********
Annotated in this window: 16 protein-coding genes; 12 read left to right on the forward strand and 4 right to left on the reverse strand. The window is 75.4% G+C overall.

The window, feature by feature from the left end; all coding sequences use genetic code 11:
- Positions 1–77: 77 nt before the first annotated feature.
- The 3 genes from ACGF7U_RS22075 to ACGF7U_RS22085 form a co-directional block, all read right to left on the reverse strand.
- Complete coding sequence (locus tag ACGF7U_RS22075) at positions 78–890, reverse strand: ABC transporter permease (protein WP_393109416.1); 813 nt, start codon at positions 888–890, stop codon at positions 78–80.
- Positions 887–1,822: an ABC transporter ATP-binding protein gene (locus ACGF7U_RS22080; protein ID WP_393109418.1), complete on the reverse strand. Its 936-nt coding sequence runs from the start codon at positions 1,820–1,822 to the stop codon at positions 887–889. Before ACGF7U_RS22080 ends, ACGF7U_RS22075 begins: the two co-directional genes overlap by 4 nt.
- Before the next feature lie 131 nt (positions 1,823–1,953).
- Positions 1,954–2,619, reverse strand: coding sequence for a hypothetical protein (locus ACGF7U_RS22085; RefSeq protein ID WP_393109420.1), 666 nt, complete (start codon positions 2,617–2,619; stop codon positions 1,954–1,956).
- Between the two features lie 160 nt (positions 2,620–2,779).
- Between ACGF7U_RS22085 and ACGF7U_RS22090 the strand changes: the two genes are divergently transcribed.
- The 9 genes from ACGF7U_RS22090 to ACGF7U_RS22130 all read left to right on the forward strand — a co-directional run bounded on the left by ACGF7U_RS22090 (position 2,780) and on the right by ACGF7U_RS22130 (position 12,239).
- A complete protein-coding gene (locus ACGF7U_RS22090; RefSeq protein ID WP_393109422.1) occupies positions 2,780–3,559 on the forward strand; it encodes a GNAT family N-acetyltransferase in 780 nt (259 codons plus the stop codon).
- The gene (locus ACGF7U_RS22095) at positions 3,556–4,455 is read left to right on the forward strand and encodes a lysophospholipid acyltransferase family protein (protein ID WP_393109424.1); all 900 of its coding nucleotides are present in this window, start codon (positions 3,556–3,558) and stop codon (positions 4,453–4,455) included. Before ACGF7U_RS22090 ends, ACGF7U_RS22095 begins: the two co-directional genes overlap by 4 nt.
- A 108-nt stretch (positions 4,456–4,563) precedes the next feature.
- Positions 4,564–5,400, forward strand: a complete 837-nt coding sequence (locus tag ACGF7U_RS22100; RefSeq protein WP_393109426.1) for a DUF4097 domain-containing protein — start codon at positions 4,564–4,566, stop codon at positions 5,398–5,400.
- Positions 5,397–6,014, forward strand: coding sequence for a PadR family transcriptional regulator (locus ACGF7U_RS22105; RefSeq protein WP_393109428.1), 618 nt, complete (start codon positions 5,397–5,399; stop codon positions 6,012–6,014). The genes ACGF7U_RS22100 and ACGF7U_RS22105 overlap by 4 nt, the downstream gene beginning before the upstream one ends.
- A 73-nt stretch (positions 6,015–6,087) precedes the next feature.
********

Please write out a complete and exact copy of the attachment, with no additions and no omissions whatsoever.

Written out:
Annotated in this window: 16 protein-coding genes; 12 read left to right on the forward strand and 4 right to left on the reverse strand. The window is 75.4% G+C overall.

The window, feature by feature from the left end; all coding sequences use genetic code 11:
- Positions 1–77: 77 nt before the first annotated feature.
- The 3 genes from ACGF7U_RS22075 to ACGF7U_RS22085 form a co-directional block, all read right to left on the reverse strand.
- Complete coding sequence (locus tag ACGF7U_RS22075) at positions 78–890, reverse strand: ABC transporter permease (protein WP_393109416.1); 813 nt, start codon at positions 888–890, stop codon at positions 78–80.
- Positions 887–1,822: an ABC transporter ATP-binding protein gene (locus ACGF7U_RS22080; protein ID WP_393109418.1), complete on the reverse strand. Its 936-nt coding sequence runs from the start codon at positions 1,820–1,822 to the stop codon at positions 887–889. Before ACGF7U_RS22080 ends, ACGF7U_RS22075 begins: the two co-directional genes overlap by 4 nt.
- Before the next feature lie 131 nt (positions 1,823–1,953).
- Positions 1,954–2,619, reverse strand: coding sequence for a hypothetical protein (locus ACGF7U_RS22085; RefSeq protein ID WP_393109420.1), 666 nt, complete (start codon positions 2,617–2,619; stop codon positions 1,954–1,956).
- Between the two features lie 160 nt (positions 2,620–2,779).
- Between ACGF7U_RS22085 and ACGF7U_RS22090 the strand changes: the two genes are divergently transcribed.
- The 9 genes from ACGF7U_RS22090 to ACGF7U_RS22130 all read left to right on the forward strand — a co-directional run bounded on the left by ACGF7U_RS22090 (position 2,780) and on the right by ACGF7U_RS22130 (position 12,239).
- A complete protein-coding gene (locus ACGF7U_RS22090; RefSeq protein ID WP_393109422.1) occupies positions 2,780–3,559 on the forward strand; it encodes a GNAT family N-acetyltransferase in 780 nt (259 codons plus the stop codon).
- The gene (locus ACGF7U_RS22095) at positions 3,556–4,455 is read left to right on the forward strand and encodes a lysophospholipid acyltransferase family protein (protein ID WP_393109424.1); all 900 of its coding nucleotides are present in this window, start codon (positions 3,556–3,558) and stop codon (positions 4,453–4,455) included. Before ACGF7U_RS22090 ends, ACGF7U_RS22095 begins: the two co-directional genes overlap by 4 nt.
- A 108-nt stretch (positions 4,456–4,563) precedes the next feature.
- Positions 4,564–5,400, forward strand: a complete 837-nt coding sequence (locus tag ACGF7U_RS22100; RefSeq protein WP_393109426.1) for a DUF4097 domain-containing protein — start codon at positions 4,564–4,566, stop codon at positions 5,398–5,400.
- Positions 5,397–6,014, forward strand: coding sequence for a PadR family transcriptional regulator (locus ACGF7U_RS22105; RefSeq protein WP_393109428.1), 618 nt, complete (start codon positions 5,397–5,399; stop codon positions 6,012–6,014). The genes ACGF7U_RS22100 and ACGF7U_RS22105 overlap by 4 nt, the downstream gene beginning before the upstream one ends.
- A 73-nt stretch (positions 6,015–6,087) precedes the next feature.